Introducing Kenneth Wright, Literary Agent & Columnist

03:45

Th_asktheagent_art Starting today, Kenneth Wright, a literary agent at Writers House and a former editorial director at Scholastic, will be penning a (semi) weekly column on WEbook. Ken’s primary focus will be to shed some light on the agenting business, how it works, and why it’s important. The column will sometimes take the form of a Q&A, a list, or a short essay. Ken will try to answer questions as part of this column, so don’t hesitate to leave one in the “comments” area below.


Greetings WEbook. Starting today, in this space, I will be talking a lot about how good agents can – and do – help their clients through the entire publishing process. I’ll cover everything from finding an agent, what we look for in queries, where we look for new writers, what you should know about editors, the submission process, receiving and surviving rejections, getting offers (!) for your book, and helping you decide which offer is best. I am absolutely sure there is more I’ll cover, as I start getting questions from all of you, which I encourage---in fact, I need you to write in, ask questions, and share your experiences so this remains interesting for you AND me.


To kick things off, I asked three writers in different stages of their careers what was the first question they asked themselves when they were thinking about finding an agent. All three said essentially same thing: Do I really need an agent? Not “How do I find an agent.” Not even “How do I find a GOOD agent.” Nope, the most common question we get is “Do I really need an agent.” And the answer is an unequivocal (and an un-self-serving) YES. Why? Because most importantly it frees you up to have the creative relationship with your editor and publisher that you need in order to do your best work. Of course there are lots of other good reasons…


My top ten list of what good agents do for their authors:


1) We’re your eyes and ears to the marketplace. We really do have breakfasts and lunches and drinks with editors nearly every day of the week. We listen when editors tell us what they’re looking for, what’s selling, what’s hot, what’s not. And we read all the trade magazines (PW, LJ, Kirkus, etc), all the consumer magazines, the appropriate sites, blogs, newspapers, etc. We follow the bestseller lists. We go to the trade shows (BEA, ALA, etc). We are plugged into what books sell where and how.


2) Spouses and best friends excluded, we’re likely to be your first sounding board for your ideas. And since we’re so plugged in, we can really help you as you think about your writing, your next project, or your career.


3) We’re one of your first and harshest editors and critics. Because we’re usually your first readers, after the above-mentioned spouses and best friends (and, increasingly, writing group members), and because we have a vested interest in your work being the best it can be, we will be honest with you.


4) We’re the bad cop to your good cop. For example, if a big marketing problem comes up about your book, we’ll make that difficult call to the publisher on your behalf.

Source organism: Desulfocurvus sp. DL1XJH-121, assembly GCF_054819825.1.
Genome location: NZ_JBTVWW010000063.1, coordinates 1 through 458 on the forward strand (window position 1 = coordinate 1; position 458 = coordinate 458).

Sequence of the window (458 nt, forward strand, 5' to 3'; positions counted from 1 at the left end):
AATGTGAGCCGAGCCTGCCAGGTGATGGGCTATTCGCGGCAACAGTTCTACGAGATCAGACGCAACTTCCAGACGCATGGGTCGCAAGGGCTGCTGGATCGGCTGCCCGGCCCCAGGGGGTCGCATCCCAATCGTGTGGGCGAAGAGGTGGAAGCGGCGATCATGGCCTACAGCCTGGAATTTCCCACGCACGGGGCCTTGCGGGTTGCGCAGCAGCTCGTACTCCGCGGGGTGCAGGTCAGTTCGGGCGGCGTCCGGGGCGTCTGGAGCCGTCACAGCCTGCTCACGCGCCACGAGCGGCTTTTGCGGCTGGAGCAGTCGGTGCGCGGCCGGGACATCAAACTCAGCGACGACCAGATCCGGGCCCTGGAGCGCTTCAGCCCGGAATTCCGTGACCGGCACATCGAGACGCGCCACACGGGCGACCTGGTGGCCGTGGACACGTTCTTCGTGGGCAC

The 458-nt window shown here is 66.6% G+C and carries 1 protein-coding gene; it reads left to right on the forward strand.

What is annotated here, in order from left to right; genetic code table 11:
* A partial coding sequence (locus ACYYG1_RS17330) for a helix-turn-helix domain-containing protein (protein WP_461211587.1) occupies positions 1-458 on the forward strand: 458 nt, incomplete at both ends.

5) We’re likely to be the one constant in your professional writing life. Editors come and go and switch houses all the time. We tend to stay put. And we know where those editors have gone, why, and who has replaced them, all the better to help guide you through the tumultuous world of publishing…

Okay, I am going to keep you waiting for the other five points. I’ve gone on long enough for the inaugural column. Come visit next week for the rest of the list. It gets better. And leave questions or comments below if you have them. In the meantime, if you’re still asking yourself why you need an agent, maybe this will help: When you buy or sell a house, you get a realtor, no?  When you need legal help, you go to a lawyer, right?  When you write a book and want help navigating the book publishing business, you need an agent. YES.


--Ken


Read more insight from Ken Wright's "Ask the Agent" column.


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24 comments

  1. I enjoyed this article, nice work.
    Just thought a bit of encouragment would not go amiss on an inaugural column.

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  2. How can you tell a good agent from a bad one?

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  3. This is actually a very interesting first insight to the writer-editor-agent-publisher dynamic. Typically one (one being a fledgling writer) views an agent in much the same way you would a sports or movie agent, that being the guy who pimps you out while taking the biggest cut they can get away with because, you know, they have the contacts.
    Thank you for taking the time to put this information out there for us all Kenneth. Hot on the heels of the e-publishing phenomenon is a virtual nation of new writers with often little more in their arsenal than "I have a great idea for a book". Hopefully over the course of your blogs they will develop a greater understanding and respect for the daunting tasks of actually finishing the book and finding a launching pad for it.
    Now, platitudes aside, to my two-pronged question: As in music and film, publishing loves to ride the hot ticket, be it vampires, wizards or tragic love stories. When considering a new manuscript containing very similar themes to a popular title (for example, Twilight's teen vampire love shtick) what are the triggers that publishers look for to say "we can do something with this" or "plagiarized. Next!"? Similarly, when a manuscript is on the desk with a new concept (or new twist upon and old one) what buttons do you, as an agent, look to push to pique their interest in taking a chance with it?